It's the day before Thanksgiving at Starbucks. I'm exhausted today - my coworker tells me I look it, as soon as I step through the door of our kiosk - and I'm trying to be happy to be here.
I'm standing behind the counter steaming milk, pulling espresso shots, chatting with a regular who's showing us a picture on his phone of a coffee cup from another Starbucks. "Look what the barista at this store called me," he joked. The cup is marked with what looks like "Dork," but we chuckle, because we know it really says "Dark."
"I would have expected that from our baristas here, but not somewhere else," I reply. He barely cracks a smile.
Off in the corner I hear the sound of laughter, right on cue it seems, with our attempts at humor. The sound rises, above our conversation, above the whir of machines, above the gurgle of milk frothing. I peer over the side of the kiosk, and I see him. He's sitting alone with his legs slung over the arm of one of our comfy chairs, his eyes squeezed shut and creased in the corners, his face pink, his shoulders shaking. His giggling is infectious, continuing far past our joke, and I know he didn't hear what we said. He doesn't even seem aware of our presence.
For fifteen minutes, at least, he sits in a fit of giggles. As I'm taking orders, grinding coffee, doing dishes, listening to customers, it's his soundtrack that lifts my spirits. I find myself stifling my own giggles, smiling for apparently no reason, like we're sharing a private joke. I think he might be on something, as we see a lot of those around here (though none of them are this happy). Perhaps he lives in a separate reality and this is a symptom of mental illness, or possibly, his imagination is still intact from childhood, colorful and endless. Whatever the reason for his giggling, I care not, all I know is that I wasn't smiling like this before I heard him laugh.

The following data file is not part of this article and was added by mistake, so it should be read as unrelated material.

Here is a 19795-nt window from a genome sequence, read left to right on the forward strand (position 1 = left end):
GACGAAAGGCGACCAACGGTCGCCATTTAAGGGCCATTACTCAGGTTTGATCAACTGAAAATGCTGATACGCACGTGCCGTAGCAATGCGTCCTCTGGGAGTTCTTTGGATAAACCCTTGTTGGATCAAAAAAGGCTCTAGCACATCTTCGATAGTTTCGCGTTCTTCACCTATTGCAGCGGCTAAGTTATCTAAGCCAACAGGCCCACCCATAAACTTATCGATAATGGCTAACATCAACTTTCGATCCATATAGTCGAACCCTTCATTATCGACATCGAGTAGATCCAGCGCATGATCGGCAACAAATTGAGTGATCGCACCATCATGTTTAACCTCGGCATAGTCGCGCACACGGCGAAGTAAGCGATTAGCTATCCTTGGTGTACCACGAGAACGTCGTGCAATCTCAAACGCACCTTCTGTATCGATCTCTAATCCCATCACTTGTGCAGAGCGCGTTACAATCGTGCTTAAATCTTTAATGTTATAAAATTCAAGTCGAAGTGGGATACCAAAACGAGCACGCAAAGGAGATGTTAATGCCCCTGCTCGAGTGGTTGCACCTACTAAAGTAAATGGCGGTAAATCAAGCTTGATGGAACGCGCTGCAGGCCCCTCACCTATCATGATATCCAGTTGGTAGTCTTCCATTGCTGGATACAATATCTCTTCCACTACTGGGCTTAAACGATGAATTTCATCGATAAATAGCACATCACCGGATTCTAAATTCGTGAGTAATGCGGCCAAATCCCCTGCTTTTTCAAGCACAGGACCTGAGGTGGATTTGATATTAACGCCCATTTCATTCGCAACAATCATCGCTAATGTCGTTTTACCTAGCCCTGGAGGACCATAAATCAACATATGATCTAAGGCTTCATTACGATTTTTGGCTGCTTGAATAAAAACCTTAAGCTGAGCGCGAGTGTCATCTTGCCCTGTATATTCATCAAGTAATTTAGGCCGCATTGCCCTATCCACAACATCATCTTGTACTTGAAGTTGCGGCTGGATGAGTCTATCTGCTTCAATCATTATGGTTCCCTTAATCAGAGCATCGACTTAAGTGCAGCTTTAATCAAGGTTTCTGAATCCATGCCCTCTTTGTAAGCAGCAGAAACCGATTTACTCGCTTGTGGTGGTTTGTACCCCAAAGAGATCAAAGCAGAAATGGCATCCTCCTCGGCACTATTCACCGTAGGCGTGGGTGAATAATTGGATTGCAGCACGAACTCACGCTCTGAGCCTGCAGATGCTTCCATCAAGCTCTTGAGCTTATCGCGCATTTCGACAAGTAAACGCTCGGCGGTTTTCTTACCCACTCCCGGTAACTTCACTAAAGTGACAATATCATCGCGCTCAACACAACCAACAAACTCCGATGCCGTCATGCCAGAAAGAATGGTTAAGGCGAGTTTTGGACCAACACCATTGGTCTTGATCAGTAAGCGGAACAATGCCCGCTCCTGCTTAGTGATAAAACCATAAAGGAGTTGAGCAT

One of our courtesy clerks steps behind the kiosk to plug in the vacuum cleaner and stoops to whisper very seriously in my ear, "That guy over there, I think he's scaring customers."
I just smile. "Are you kidding? This guy's making my morning. How could anyone be scared by giggling?"
And sure enough, a few minutes later our store manager walks over and leans to say something to the man leaning back in his chair. A second later, he's up and disappears through the store. I'm sad to see him go, but his laughter echoes through me the remainder of the day.
Thank you, sir, for reminding me to laugh and enjoy this day, this moment, tired as I am. I have much to be thankful for.
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Linking up with Heather